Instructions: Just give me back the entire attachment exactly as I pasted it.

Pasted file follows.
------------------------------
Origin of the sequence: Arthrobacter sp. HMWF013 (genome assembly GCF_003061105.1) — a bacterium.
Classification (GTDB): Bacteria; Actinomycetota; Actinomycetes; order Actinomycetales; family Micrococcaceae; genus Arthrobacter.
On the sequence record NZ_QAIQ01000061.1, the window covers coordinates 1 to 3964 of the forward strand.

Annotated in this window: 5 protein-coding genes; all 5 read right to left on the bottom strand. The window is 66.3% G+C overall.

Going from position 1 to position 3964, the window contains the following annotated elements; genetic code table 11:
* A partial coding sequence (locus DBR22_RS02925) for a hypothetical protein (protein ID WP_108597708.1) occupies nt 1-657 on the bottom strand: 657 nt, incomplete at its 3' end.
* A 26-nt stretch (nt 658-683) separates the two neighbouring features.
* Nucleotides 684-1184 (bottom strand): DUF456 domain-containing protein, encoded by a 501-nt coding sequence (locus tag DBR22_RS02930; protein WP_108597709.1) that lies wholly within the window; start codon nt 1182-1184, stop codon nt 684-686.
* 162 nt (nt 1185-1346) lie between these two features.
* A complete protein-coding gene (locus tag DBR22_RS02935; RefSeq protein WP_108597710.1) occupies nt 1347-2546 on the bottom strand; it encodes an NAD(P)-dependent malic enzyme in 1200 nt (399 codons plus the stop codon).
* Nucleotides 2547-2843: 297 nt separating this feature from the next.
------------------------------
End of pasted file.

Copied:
Origin of the sequence: Arthrobacter sp. HMWF013 (genome assembly GCF_003061105.1) — a bacterium.
Classification (GTDB): Bacteria; Actinomycetota; Actinomycetes; order Actinomycetales; family Micrococcaceae; genus Arthrobacter.
On the sequence record NZ_QAIQ01000061.1, the window covers coordinates 1 to 3964 of the forward strand.

Annotated in this window: 5 protein-coding genes; all 5 read right to left on the bottom strand. The window is 66.3% G+C overall.

Going from position 1 to position 3964, the window contains the following annotated elements; genetic code table 11:
* A partial coding sequence (locus DBR22_RS02925) for a hypothetical protein (protein ID WP_108597708.1) occupies nt 1-657 on the bottom strand: 657 nt, incomplete at its 3' end.
* A 26-nt stretch (nt 658-683) separates the two neighbouring features.
* Nucleotides 684-1184 (bottom strand): DUF456 domain-containing protein, encoded by a 501-nt coding sequence (locus tag DBR22_RS02930; protein WP_108597709.1) that lies wholly within the window; start codon nt 1182-1184, stop codon nt 684-686.
* 162 nt (nt 1185-1346) lie between these two features.
* A complete protein-coding gene (locus tag DBR22_RS02935; RefSeq protein WP_108597710.1) occupies nt 1347-2546 on the bottom strand; it encodes an NAD(P)-dependent malic enzyme in 1200 nt (399 codons plus the stop codon).
* Nucleotides 2547-2843: 297 nt separating this feature from the next.